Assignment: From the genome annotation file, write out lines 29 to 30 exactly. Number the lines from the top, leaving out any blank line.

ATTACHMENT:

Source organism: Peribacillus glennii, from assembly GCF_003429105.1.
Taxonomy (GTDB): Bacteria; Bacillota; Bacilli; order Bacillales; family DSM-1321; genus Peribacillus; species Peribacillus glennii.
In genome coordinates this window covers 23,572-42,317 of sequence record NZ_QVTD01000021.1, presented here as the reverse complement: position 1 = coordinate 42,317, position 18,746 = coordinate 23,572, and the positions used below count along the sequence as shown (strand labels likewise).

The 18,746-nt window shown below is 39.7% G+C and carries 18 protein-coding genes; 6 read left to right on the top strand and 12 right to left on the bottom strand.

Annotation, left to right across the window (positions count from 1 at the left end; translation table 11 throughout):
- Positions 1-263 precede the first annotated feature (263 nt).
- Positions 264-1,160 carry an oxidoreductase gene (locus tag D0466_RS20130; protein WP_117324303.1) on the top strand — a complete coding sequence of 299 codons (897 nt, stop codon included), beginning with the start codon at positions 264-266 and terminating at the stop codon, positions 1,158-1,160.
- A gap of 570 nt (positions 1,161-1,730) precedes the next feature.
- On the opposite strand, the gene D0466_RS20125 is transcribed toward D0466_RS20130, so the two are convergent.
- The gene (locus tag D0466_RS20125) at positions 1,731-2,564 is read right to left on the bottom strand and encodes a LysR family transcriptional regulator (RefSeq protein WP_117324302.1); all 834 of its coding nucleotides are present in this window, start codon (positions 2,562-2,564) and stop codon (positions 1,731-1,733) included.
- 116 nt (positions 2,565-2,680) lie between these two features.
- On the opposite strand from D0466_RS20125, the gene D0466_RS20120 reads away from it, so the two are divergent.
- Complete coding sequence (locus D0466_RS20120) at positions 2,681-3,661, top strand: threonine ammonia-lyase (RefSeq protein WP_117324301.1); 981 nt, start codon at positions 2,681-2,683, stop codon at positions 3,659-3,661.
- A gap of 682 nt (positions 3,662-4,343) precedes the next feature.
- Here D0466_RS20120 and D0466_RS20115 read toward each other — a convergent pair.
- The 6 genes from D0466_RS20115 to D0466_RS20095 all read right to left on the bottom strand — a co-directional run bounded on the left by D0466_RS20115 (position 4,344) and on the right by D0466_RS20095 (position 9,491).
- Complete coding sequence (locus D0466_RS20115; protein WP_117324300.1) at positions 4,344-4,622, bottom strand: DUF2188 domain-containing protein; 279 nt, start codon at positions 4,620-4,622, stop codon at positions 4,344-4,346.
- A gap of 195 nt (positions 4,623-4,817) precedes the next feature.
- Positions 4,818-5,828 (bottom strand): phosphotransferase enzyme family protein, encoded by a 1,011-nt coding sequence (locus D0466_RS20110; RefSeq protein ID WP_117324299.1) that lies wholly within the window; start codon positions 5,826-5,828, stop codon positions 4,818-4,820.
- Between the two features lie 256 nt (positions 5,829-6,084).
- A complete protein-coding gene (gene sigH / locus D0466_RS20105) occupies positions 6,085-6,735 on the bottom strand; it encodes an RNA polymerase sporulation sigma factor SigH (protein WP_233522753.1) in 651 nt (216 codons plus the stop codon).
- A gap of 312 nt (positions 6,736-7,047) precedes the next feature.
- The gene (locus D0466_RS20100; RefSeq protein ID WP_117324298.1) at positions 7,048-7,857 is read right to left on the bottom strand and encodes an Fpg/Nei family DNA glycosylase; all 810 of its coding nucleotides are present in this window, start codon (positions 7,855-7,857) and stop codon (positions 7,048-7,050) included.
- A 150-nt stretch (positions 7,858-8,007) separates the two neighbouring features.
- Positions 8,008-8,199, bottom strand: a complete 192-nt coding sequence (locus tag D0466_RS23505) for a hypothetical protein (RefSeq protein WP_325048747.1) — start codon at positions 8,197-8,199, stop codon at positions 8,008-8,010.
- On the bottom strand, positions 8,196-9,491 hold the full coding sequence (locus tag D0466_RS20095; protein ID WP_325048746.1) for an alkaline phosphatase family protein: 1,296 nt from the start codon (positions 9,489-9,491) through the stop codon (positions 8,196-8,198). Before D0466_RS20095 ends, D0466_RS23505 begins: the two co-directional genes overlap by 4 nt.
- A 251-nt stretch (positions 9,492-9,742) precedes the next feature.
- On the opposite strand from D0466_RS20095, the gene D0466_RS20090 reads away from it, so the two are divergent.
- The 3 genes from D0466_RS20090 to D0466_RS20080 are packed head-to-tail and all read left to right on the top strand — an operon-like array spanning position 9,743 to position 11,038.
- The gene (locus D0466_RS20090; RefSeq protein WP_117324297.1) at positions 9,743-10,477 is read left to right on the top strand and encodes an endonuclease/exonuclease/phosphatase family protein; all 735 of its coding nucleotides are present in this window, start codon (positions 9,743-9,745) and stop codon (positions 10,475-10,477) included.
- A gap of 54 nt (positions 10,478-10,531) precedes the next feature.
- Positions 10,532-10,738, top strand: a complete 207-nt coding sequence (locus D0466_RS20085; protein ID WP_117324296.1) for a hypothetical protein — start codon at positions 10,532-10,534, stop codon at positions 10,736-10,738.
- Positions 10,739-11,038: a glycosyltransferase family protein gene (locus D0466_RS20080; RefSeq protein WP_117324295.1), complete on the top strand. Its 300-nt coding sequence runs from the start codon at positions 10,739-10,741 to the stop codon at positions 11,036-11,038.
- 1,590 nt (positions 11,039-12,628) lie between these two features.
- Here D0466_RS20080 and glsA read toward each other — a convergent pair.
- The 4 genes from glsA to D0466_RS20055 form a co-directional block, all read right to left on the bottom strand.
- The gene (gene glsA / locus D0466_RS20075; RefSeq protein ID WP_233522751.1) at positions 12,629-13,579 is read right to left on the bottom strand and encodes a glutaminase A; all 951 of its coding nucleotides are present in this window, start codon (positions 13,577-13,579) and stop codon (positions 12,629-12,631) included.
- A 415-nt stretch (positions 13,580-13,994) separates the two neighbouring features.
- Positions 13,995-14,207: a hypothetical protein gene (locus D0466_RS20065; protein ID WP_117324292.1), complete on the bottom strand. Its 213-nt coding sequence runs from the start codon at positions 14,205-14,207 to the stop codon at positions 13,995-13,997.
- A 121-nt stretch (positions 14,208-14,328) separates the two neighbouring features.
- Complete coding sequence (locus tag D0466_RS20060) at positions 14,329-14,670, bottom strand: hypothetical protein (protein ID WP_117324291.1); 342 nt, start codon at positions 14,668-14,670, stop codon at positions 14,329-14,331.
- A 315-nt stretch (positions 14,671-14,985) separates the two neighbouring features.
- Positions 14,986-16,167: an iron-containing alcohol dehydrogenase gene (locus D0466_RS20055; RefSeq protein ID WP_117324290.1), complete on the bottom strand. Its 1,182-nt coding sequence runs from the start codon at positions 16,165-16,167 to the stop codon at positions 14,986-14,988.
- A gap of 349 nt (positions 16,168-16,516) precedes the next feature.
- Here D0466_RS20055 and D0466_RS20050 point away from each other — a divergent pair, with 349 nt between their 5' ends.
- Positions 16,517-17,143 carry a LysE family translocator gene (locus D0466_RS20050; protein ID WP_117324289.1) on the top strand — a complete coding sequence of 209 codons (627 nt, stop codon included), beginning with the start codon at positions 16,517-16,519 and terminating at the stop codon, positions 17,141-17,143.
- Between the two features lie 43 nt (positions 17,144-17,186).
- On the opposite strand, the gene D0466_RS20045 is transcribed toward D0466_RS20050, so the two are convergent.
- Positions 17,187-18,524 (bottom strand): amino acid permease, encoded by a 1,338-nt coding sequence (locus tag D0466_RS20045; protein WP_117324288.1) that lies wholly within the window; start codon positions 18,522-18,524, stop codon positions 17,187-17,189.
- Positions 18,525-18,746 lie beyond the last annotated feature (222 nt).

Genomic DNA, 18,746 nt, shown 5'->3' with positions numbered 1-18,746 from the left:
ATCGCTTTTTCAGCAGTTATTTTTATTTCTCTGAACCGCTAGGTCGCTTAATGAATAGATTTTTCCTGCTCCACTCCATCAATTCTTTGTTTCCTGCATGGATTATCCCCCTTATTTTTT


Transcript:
- The 3 genes from D0466_RS20090 to D0466_RS20080 are packed head-to-tail and all read left to right on the top strand — an operon-like array spanning position 9,743 to position 11,038.
- The gene (locus D0466_RS20090; RefSeq protein WP_117324297.1) at positions 9,743-10,477 is read left to right on the top strand and encodes an endonuclease/exonuclease/phosphatase family protein; all 735 of its coding nucleotides are present in this window, start codon (positions 9,743-9,745) and stop codon (positions 10,475-10,477) included.